Notes on Parenting

Insights for parenting babies, toddlers, teens, and young adults.

Tuesday, May 17, 2011

The Importance of Relationships to our Children



I was recently exposed to Gordon Neufeld, PhD, a developmental psychologist from the University of British Columbia.  I was watching his Relationships Matter DVD with a colleague.  I am just going to touch on one of the many points Neufeld touched on.

Neufeld brought up a study where kids, who were sitting on their moms lap, had “hot spots” in their brain while learning math.  However, when these kids were learning math and sitting a lab assistants lap, there were no “hot spots”.  It was determined that these kids developed their “hot spots”, a spike in the spot of the brain showing an interest in the subject of math, because they were sitting with their mom, someone they trusted.  Someone they had a relationship with.  The conclusion was made that kids learn better when they are learning from someone they trust.

This is not something new to counsellors and therapists. They know that roughly 30% of the success of counselling is built on the relationship between the client and counsellor, plus another 15% on the counsellors expectations of the client (such as, they will succeed in overcoming their addiction). Only 15% is actually from the trained set of skills of the counsellor.  The relationship between the counsellor and client is key, if not essential, for the benefit and success of the client.

However, Neufeld applied this to a different set of people who work primarily with children; namely teachers.  WE as adults can probably easily look back and think of teachers that we liked, and got along with, and how much simpler it seemed to be to learn from them, and enjoy their class.  We can probably also think of teachers that, well, we didn’t get along with, and how difficult those classes were, and how we probably didn’t learn much from that class.  Relationships between students and their teachers are essential for learning.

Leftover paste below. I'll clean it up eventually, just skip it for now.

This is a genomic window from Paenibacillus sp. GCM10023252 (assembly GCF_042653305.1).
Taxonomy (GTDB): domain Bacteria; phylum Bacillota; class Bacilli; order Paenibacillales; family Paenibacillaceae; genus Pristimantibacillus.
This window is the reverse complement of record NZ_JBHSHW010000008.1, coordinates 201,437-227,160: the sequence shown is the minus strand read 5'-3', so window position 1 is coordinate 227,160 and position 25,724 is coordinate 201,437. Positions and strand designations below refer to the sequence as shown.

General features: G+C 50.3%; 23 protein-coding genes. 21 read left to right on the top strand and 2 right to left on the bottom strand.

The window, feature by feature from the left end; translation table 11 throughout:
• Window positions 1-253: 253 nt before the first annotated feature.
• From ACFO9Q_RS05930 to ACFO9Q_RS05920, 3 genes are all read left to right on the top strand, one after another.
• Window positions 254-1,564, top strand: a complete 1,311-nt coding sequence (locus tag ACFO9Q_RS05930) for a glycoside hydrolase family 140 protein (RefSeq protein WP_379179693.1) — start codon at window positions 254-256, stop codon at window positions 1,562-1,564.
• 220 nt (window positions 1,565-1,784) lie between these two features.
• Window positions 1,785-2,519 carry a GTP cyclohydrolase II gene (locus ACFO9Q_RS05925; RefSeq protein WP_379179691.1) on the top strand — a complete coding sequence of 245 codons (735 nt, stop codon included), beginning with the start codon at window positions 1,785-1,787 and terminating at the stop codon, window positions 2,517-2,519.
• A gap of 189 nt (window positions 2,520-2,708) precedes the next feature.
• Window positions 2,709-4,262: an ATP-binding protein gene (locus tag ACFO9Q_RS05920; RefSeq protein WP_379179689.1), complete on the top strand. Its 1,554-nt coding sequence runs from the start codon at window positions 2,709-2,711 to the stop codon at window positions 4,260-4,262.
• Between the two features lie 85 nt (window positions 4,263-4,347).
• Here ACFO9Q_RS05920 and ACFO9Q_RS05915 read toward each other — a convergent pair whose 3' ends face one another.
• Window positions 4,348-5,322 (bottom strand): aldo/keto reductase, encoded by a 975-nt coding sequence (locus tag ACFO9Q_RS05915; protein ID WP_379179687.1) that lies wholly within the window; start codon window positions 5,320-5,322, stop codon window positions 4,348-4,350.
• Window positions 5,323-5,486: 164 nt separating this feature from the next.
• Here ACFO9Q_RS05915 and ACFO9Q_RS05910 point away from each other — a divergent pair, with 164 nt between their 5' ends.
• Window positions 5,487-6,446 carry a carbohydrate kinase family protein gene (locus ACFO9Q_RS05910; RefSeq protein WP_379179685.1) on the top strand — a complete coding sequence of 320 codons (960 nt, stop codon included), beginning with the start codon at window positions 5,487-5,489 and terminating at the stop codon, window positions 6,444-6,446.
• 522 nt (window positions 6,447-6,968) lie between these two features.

This puts a question into my mind, about how seriously we examine the teachers in a school.  Sometimes we focus more on the school and its reputation.  However, no matter the reputation of the school, it is essential to know whether or not your child’s teacher will be able to make a relationship with them.  One teacher won’t be able to be the all for every student, but they should get along with your child.  Yes it may be great that a teacher is well credentialed, but it is not as important as social skills.  Teaching skills can be taught, however social skills or emotional intelligence cannot be so easily learned and taught.

So maybe when we are looking at putting our kids in kindergarten, we should really examine their teachers, and have our kids meet their teacher before hand, if that’s not being done already.  If your child is struggling at school, investigate the relationship between your child and their teacher.

This may also be a good time to investigate your relationship with your child.  Obviously you aren’t supposed to be their BFF, you are their parent, but do they trust you, can and do they learn from you.

Those who have relationships with our children, they will be able to learn from, and in turn, become more like them.

Written by:

Josh Lockhart
.....is Locking Hearts Together
lockingheartstogether.blogspot.com


Photo by: photostack


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